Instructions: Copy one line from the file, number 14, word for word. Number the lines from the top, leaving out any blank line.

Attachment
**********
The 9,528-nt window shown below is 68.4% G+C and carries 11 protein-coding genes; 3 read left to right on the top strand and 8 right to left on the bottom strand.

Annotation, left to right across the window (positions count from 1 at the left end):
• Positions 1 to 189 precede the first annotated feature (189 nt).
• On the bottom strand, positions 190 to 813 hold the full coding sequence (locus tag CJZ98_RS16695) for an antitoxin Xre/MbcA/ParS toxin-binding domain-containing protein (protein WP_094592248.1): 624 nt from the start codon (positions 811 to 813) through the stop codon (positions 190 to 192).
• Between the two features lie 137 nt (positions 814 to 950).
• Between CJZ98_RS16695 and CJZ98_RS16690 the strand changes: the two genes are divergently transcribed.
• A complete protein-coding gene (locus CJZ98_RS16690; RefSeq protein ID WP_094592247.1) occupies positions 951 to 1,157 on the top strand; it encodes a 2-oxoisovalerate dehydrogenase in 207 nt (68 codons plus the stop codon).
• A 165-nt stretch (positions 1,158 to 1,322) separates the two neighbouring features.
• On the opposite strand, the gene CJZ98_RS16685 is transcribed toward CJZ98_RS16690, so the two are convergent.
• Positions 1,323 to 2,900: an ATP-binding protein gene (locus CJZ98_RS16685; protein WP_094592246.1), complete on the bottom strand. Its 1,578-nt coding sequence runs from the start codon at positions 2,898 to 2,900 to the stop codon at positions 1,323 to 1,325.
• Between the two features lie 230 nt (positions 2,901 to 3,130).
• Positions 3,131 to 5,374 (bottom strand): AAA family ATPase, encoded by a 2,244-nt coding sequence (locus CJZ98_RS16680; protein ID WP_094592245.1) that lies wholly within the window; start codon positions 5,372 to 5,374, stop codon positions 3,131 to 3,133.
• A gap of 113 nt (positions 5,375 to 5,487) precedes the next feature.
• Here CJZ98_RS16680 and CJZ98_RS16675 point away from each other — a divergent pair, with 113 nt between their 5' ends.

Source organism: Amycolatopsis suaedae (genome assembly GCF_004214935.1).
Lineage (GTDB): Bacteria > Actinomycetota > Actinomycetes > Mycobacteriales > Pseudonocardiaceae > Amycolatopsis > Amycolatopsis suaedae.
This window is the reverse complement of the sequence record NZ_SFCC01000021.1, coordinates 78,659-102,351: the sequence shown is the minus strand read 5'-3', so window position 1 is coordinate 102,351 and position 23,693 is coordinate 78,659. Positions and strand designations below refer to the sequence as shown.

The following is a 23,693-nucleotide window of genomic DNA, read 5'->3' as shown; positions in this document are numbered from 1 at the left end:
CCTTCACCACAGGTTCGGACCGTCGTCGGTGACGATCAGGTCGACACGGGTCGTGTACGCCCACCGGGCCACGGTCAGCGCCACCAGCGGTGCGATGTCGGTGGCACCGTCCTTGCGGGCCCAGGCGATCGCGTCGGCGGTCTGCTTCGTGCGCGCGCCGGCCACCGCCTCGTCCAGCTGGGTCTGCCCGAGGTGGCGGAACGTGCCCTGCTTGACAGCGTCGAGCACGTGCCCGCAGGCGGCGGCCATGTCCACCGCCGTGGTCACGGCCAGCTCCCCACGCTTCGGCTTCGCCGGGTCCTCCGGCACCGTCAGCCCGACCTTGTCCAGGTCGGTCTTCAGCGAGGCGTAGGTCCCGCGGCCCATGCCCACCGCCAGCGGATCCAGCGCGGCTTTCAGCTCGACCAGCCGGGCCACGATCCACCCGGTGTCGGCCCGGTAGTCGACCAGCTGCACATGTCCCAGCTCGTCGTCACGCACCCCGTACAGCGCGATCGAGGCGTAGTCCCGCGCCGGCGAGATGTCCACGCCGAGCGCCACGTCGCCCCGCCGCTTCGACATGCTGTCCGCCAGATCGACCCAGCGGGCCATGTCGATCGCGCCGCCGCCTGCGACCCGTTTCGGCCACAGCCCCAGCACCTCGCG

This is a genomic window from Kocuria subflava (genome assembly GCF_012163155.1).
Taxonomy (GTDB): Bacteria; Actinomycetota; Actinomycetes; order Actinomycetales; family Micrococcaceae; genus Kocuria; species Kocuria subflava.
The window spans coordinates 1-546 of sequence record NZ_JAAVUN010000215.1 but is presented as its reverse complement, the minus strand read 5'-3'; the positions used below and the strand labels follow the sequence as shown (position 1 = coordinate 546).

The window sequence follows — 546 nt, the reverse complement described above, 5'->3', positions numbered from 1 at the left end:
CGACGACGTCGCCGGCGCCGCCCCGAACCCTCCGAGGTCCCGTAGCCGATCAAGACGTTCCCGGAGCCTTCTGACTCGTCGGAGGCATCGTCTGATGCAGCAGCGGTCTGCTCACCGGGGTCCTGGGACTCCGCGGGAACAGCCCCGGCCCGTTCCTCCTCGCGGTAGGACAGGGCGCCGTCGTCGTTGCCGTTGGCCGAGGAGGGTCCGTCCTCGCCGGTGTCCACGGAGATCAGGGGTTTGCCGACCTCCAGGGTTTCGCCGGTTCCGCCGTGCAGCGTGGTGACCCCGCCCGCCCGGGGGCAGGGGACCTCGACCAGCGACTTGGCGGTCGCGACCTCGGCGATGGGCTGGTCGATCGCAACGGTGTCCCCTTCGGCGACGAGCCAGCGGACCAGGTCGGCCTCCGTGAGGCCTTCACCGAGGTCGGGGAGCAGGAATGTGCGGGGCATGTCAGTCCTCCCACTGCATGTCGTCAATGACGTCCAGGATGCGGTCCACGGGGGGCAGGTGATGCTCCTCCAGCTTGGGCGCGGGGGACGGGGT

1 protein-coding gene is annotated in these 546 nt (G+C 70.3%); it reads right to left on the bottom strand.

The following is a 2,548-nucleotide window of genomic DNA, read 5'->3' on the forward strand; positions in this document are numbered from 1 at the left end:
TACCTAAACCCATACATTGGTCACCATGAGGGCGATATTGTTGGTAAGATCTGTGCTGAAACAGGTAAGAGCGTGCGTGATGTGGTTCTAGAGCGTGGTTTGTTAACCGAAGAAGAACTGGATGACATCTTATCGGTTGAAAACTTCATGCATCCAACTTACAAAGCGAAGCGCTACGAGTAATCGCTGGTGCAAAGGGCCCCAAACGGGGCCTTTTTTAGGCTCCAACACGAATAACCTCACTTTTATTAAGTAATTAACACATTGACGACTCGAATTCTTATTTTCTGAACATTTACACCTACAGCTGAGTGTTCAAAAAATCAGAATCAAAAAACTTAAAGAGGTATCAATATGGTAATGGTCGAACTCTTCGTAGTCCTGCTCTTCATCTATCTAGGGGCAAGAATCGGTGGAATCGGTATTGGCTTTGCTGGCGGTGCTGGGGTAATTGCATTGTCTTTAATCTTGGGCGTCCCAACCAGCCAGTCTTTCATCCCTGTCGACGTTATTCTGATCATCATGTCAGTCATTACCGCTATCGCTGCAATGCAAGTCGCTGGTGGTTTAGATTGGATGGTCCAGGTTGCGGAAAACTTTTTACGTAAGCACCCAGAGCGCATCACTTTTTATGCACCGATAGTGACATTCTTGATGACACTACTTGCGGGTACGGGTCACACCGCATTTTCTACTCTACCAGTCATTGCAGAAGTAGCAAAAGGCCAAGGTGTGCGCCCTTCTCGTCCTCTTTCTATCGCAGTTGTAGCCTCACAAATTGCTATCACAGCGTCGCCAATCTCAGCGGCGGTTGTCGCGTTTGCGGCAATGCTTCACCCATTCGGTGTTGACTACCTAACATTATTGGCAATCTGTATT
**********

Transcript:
• Here CJZ98_RS16680 and CJZ98_RS16675 point away from each other — a divergent pair, with 113 nt between their 5' ends.